In Africa, Morocco's mobile internet is one of the cheapest. According to Cable.co.uk, Morocco ranks in 10th place, with a cost for a gigabyte of mobile data averaging at $0.88.
As for other North African states, Libya's mobile internet on average costs $0.74, while Egypt and Tunisia fall behind, ranking 55th and 59th respectively. In both countries, mobile data averages out at just above a dollar a gigabyte.
Mauritania's mobile data, which costs $5.56 a gigabyte, places the country among the most expensive countries in the world. As for the most expensive, the study notes that 'Sub-Saharan Africa is the most expensive region in the world for mobile data generally, while island nations also tend to be among the most expensive.'
As such, the five most expensive countries, in terms of the average cost of one gigabyte of mobile data, were Equatorial Guinea at $49.67, the Falkland Islands at $44.56, Saint Helena at $39.87 and Malawi with $25.46.
Worldwide, North Africa is considered the cheapest region for mobile data, compared to Sub-Saharan Africa which is the most expensive region. Equatorial Guinea has the most expensive mobile data in the world.
The Maltese Islands rank well in terms of average internet speed, according to a study by the European Data Journalism Network.
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The countries which have substantially met the EU goal of at least 30 Mbps bandwidth nationwide are Malta and the Netherlands, where 100 percent has been reached. Denmark, Sweden, Lithuania and Luxembourg are just behind.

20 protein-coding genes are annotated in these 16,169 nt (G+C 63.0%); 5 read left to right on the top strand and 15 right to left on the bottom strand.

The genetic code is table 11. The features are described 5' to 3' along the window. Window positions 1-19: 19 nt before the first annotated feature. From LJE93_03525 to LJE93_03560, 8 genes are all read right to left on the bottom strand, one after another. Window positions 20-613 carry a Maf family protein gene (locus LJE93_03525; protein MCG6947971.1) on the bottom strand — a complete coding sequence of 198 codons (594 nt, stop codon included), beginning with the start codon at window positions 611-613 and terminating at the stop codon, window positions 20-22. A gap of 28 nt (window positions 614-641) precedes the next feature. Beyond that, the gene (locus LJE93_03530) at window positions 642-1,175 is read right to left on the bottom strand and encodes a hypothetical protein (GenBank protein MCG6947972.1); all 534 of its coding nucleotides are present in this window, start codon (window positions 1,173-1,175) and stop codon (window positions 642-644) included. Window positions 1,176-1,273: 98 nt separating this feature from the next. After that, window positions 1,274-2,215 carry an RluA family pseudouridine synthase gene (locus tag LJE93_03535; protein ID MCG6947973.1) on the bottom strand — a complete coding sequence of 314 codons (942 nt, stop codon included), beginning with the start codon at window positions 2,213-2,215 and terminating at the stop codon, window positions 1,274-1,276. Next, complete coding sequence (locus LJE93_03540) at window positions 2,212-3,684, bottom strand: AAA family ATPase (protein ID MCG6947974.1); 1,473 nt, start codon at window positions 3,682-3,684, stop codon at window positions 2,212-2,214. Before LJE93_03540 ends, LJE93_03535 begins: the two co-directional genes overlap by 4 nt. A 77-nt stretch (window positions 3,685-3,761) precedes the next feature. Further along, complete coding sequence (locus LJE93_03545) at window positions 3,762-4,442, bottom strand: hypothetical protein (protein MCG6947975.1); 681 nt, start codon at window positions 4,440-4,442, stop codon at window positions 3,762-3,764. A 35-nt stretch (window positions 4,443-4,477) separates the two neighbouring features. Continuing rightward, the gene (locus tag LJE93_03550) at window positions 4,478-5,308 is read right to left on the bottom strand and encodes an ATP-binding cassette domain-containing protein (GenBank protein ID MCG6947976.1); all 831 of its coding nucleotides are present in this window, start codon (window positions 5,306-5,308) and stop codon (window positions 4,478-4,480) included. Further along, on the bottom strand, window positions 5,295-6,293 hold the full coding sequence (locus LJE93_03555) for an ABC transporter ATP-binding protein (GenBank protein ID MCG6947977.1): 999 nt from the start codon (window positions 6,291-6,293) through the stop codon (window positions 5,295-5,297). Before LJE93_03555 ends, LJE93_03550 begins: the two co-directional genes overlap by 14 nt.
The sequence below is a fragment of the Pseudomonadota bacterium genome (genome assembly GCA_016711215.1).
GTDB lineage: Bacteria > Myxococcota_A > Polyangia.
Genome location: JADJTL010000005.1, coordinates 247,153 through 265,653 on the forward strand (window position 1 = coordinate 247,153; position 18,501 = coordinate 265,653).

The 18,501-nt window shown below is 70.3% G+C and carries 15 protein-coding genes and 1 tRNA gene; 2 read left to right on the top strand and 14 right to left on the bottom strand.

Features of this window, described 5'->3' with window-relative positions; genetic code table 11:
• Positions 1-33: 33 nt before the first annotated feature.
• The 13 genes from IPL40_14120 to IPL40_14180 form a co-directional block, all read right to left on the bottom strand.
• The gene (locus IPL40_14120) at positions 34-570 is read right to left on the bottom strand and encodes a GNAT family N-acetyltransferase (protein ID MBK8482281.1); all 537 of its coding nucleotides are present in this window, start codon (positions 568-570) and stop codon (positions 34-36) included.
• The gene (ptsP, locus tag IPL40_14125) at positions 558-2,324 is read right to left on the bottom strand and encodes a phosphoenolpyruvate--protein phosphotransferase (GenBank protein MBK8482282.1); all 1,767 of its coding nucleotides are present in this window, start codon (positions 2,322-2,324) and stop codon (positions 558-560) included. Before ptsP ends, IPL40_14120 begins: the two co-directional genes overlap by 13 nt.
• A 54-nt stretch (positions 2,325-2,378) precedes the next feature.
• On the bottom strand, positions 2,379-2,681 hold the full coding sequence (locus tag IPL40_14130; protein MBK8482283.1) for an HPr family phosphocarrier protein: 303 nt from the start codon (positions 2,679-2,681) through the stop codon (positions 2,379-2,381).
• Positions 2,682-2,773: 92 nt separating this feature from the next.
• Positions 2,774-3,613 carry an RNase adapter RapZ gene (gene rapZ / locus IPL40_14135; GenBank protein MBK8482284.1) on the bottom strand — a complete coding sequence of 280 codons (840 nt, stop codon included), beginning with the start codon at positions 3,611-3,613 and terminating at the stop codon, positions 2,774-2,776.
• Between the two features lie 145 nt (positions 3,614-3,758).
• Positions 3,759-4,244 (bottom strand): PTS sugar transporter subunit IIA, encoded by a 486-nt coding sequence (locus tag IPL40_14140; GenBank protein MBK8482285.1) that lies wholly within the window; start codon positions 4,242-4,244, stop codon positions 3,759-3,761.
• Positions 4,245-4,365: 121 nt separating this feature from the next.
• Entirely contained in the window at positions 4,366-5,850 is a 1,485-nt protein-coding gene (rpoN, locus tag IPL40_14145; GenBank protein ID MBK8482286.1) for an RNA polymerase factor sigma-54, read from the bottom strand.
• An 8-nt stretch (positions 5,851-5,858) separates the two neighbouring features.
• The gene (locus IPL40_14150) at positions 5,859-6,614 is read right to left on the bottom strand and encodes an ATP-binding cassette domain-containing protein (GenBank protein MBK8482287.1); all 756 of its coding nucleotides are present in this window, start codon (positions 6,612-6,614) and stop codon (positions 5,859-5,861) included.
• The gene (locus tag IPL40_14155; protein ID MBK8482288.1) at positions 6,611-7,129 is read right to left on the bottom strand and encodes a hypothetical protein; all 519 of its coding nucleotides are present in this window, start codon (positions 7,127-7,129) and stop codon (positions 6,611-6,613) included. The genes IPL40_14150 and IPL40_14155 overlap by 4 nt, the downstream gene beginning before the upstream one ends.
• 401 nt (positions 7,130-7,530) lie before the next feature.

Austria has the fastest average download speed in the EU, at 140Mbps. Malta sits 10 places behind with 98 Mbps, but that's still well ahead of Germany and Ireland.
Greece ranks at the bottom in Europe in terms of average internet speed. As Athens tries to attract more digital companies and prides itself on being an attractive overseas investment location, the findings are a reminder that Greece is still far behind the likes of Malta.
One final set of stats for you. Researchers have found that the least affordable internet is also often the worst.
According to the latest Digital Quality of Life Index by VPN provider Surfshark, Nigerians would have to work more than 33 hours at average pay to be able to afford the cheapest monthly broadband contract available in the country. That's despite the fact that Nigeria has the third worst broadband speed and fifth least reliable broadband. What a shame.
Many countries in Latin America are plagued by the same problem. The Philippines are the least affordable in Asia, requiring more than seven hours of work at average pay for a month of broadband internet, despite poor overall quality.
The Asian continent is also home to some cheap internet plans, however. A month of internet costs less than the average hourly wage in Japan, China and Nepal and just a little above it in Indonesia and Singapore. The latter is also home to the fastest broadband connection in the survey, which is also rated completely reliable.
Very affordable and reliable internet connections can also be found in Canada, Israel and many countries in Europe. Several Eastern European nations and Iran offer great affordability and stability but lack some points in the speed department. Montenegro sticks out as the country with the least affordable internet in Europe, at a price equivalent to seven hours of work.
While the high prices for poor service seem unfair, the imbalance can be explained by poor infrastructure and lower internet penetration rates in some countries translating into a higher cost for a product that is not yet fully mature.